Expert’s Eye: Faces of the Mekong
The most treasured sights of a great journey aren’t the temples, urban skylines or mountain vistas — they’re the faces of the people you meet, as A&K Managing Editor Dan Wiencek learned on a recent trip to Southeast Asia.
For ages, I have wanted to see Angkor Wat and the ruins of the Khmer Empire, the bustling streets of Bangkok and the rapidly rising nation of Vietnam. I had the opportunity as part of a seven-night cruise down the Mekong River, which began (after a few prefatory days in Bangkok and Siem Reap) at the port town of Kampong Cham, Cambodia, and ended in Saigon at the river’s mouth. Yet as great as these places are, what drew me irresistibly day after day was the people in the riverside towns along the way. I was astonished at the openness, curiosity and friendliness we encountered, without exception, everywhere we went. Most “vacation photos” — my own especially — are shots of the same sites thousands of other people have taken (only not as good). When it came to exploring the Mekong, the “sights” that stand out for me are the faces, each one unique, each one bringing the destination to life in a way no building or natural wonder ever could.
An impromptu stop outside of Kampong Cham, where we were to meet our riverboat, afforded the opportunity not only to stretch our legs, but to walk along the village streets near the highway. This snack vendor wasn’t on hand when we arrived — she simply saw us gathered on the roadside and stopped to see what was going on. (Those treats in her basket? Fried grasshoppers.)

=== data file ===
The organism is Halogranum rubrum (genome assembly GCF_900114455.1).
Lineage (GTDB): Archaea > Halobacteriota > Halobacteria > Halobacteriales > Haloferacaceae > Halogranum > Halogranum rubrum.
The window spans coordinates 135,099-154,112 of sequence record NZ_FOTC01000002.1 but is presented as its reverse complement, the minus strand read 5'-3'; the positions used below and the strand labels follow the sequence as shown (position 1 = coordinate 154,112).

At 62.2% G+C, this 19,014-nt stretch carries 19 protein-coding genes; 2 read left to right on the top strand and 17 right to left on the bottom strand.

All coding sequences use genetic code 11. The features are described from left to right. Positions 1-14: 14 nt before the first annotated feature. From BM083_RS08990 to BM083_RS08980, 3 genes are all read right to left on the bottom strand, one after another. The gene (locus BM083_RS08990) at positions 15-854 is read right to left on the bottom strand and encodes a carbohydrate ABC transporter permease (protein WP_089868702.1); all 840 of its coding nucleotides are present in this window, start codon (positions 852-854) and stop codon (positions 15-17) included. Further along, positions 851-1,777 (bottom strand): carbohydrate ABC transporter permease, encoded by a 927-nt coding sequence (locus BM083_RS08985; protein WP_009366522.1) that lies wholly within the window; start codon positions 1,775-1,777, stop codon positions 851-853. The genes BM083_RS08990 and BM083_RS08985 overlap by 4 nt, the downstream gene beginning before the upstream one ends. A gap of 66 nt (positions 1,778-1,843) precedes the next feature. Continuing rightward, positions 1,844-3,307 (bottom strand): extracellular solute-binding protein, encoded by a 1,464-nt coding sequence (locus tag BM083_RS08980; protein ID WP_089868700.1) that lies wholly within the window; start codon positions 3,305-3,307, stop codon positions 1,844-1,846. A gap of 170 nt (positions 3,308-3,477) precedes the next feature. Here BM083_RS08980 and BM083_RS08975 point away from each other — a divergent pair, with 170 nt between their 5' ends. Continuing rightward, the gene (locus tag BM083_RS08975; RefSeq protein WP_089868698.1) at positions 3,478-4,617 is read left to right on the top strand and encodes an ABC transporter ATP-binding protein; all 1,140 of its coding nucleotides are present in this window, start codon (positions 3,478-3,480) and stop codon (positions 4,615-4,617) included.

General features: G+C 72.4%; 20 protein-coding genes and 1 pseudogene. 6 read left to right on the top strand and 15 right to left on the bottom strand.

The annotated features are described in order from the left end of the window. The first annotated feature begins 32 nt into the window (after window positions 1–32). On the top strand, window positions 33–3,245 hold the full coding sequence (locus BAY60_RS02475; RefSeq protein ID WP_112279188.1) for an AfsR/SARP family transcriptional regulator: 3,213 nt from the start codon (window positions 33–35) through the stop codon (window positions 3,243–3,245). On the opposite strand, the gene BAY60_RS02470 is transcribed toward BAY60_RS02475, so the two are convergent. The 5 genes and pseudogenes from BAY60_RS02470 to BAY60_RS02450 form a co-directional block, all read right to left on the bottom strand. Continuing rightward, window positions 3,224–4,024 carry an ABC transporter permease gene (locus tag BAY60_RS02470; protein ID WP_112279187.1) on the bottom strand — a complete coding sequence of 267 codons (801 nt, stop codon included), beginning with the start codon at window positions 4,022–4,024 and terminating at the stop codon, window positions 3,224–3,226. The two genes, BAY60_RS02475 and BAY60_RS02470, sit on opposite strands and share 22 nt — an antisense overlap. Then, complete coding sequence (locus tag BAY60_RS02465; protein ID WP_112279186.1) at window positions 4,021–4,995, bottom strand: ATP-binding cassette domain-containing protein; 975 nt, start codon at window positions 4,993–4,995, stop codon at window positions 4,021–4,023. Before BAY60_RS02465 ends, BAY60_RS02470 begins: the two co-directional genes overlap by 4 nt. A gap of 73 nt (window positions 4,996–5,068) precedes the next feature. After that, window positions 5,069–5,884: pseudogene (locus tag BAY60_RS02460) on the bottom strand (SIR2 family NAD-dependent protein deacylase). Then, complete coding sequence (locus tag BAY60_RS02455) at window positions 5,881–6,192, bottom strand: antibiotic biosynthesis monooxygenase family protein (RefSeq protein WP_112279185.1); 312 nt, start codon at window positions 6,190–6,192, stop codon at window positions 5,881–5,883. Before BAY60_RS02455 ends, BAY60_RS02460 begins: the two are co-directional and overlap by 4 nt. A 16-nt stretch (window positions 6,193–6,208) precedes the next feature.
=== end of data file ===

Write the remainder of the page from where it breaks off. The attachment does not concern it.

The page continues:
Once embarked on our cruise, we made our way southward down the river. Our first stop was a village near Angkor Ban, where we spent a fascinating morning exploring, our guide stopping to chat with whoever was out and about. We came upon this woman and her mother, who was preparing food to donate to monks at the nearby temple.
Crossing into Vietnam, we stopped at the village of Hong Ngu. These girls saw our group wandering through their village and decided to tag along. They followed us for perhaps a quarter of a mile, eagerly posing for pictures along the way. Their reward was a piece of chocolate each, dispensed by our Resident Tour Director, Luc, before their mother came and took them home.
The highlight of Hon Ngu was meeting Uncle Six and his wife in their home. Uncle Six (seen above with our local guide, Han) was a proud veteran of the Vietnam War and was happy to welcome his American guests; he even let one of our group try on his uniform. The war is not forgotten here — it is still possible to see salvaged American military boats on the river — but there are no hard feelings or bitterness.
The Cai Rang Floating Market was a bustling panoply of boats selling every variety of food item. At one point, this coconut vendor pulled up alongside our boat, and we got to enjoy fresh coconut water.
A brother and sister pose in Hon Ngu, Vietnam. Throughout the journey, it was often children who were the most curious, outgoing and eager to talk to us. The young people we met in Cambodia, in particular, spoke excellent English, and a girl of 14 in Phnom Penh even chatted with us about the recent presidential election.
My Mekong journey was one of the best I’ve ever taken, and a helpful reminder that when it comes to travelling, sightseeing certainly has its place — but it’s the people you encounter who enable you to take an authentic piece of your destination home with you.